We discuss the possibility of an autonomous navigation system for spacecraft that is based on pulsar timing data. Pulsars are rapidly rotating neutron stars that are observable as variable celestial sources of electromagnetic radiation. Their periodic signals have timing stabilities comparable to atomic clocks and provide characteristic temporal signatures that can be used as natural navigation beacons, quite similar to the use of GPS satellites for navigation on Earth.
By comparing pulse arrival times measured on-board the spacecraft with predicted pulse arrivals at some reference location, the spacecraft position can be determined autonomously with accuracies on the order of 5 kilometres. For a spacecraft at a distance of 10 astronomical units from Earth (e.g., Earth-Saturn), this means an improvement by a factor of 8 compared to conventional methods. Therefore this new technology is an alternative to standard navigation based on radio tracking by ground stations, without the disadvantages of uncertainty increasing with distance from Earth and the dependence on ground control.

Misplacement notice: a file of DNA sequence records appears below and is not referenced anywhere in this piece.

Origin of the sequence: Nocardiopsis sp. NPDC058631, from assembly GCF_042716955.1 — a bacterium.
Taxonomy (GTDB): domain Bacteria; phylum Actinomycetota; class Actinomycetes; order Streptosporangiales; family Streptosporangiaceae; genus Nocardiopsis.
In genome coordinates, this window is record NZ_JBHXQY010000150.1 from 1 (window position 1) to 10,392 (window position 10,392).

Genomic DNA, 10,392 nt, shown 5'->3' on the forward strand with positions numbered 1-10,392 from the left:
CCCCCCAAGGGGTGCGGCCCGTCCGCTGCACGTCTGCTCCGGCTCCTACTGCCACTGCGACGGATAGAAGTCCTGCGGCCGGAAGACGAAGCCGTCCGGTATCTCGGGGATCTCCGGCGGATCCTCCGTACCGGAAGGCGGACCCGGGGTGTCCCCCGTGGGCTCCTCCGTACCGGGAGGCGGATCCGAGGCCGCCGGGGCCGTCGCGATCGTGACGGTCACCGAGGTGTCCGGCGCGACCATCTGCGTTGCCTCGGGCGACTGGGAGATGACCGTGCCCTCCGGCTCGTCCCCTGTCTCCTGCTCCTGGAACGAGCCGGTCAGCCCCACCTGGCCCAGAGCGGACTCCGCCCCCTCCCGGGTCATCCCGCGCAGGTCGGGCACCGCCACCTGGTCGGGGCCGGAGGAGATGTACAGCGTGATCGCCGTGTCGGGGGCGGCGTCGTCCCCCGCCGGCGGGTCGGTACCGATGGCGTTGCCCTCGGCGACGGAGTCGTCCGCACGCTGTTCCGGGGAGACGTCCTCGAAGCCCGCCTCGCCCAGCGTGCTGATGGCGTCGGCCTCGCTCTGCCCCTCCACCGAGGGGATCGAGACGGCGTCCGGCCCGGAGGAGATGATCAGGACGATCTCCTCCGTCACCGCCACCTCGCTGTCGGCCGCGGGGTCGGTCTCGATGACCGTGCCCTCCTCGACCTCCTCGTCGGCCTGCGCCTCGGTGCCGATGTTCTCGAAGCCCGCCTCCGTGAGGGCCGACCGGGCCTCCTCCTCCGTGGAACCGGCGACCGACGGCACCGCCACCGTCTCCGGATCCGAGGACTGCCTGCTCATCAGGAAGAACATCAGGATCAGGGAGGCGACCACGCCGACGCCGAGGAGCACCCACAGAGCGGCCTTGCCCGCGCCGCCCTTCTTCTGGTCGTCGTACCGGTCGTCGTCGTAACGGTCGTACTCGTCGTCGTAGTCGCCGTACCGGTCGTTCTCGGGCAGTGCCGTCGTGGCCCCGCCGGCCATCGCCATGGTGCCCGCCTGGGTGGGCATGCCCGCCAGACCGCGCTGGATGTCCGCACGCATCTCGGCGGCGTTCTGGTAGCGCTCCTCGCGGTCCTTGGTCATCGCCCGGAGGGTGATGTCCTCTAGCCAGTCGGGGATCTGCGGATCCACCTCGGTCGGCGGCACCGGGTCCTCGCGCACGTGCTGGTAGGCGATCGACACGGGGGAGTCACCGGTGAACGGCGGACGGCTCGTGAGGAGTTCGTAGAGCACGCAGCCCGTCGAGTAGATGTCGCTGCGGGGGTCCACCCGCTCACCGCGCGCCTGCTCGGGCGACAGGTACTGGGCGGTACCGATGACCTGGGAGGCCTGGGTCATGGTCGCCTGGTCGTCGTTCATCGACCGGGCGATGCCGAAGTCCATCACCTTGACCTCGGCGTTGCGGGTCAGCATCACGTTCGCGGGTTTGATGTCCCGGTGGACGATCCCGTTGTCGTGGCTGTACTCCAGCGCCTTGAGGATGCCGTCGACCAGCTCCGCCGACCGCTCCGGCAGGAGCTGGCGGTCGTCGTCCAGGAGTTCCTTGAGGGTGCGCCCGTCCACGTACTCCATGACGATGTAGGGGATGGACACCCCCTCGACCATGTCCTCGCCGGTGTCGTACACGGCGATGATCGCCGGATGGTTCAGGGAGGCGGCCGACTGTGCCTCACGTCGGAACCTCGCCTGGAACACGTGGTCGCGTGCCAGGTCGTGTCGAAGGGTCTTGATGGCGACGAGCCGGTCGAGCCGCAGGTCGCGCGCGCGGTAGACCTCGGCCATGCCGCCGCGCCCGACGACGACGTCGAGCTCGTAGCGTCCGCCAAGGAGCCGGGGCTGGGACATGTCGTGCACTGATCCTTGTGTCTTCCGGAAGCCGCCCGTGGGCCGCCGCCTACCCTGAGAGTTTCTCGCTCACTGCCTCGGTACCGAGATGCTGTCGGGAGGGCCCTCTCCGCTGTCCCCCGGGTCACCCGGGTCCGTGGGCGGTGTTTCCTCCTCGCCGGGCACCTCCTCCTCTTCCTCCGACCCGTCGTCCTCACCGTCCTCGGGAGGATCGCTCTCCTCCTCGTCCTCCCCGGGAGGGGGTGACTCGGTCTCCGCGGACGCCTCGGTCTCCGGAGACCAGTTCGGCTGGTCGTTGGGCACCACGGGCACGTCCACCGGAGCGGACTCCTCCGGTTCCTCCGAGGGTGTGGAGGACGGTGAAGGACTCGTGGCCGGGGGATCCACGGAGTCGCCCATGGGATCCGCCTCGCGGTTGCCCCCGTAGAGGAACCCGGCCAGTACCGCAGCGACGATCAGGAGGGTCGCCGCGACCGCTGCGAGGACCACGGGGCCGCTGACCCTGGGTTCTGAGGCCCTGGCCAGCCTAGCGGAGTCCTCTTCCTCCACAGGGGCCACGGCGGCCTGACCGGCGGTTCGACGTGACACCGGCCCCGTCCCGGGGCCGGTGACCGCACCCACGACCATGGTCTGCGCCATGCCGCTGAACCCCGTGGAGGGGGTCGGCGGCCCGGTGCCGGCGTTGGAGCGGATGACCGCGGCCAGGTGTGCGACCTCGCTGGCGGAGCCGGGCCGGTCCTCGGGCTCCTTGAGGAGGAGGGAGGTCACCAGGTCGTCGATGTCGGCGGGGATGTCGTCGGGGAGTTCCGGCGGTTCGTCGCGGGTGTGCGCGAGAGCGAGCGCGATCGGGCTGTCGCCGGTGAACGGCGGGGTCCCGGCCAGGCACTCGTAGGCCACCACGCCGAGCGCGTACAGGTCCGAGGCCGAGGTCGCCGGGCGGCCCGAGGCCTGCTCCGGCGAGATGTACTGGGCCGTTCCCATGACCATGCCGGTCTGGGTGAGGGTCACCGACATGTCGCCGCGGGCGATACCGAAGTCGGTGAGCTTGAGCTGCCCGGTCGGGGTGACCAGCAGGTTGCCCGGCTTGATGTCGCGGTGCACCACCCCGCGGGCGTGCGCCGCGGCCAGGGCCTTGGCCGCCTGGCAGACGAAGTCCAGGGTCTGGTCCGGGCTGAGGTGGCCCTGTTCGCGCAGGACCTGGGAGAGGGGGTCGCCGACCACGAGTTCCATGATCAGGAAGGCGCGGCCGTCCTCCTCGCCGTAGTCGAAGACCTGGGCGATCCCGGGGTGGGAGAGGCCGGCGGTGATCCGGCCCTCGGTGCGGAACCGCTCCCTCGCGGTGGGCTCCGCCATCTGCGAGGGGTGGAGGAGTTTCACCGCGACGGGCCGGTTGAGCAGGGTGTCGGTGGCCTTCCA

Comments: 4 pages, 3 figures, 1 table, to be published in the proceedings of the 2nd International Conference on Space Technology, held on 15-17 Sept. 2011, Athens, Greece Subjects: High Energy Astrophysical Phenomena (astro-ph.HE); Instrumentation and Methods for Astrophysics (astro-ph.IM); Space Physics (physics.space-ph) Cite as: arXiv:1111.1138v1 [astro-ph.HE] Submission history From: Mike Georg Bernhardt [view email] [v1] Fri, 4 Nov 2011 14:24:13 GMT (424kb,D)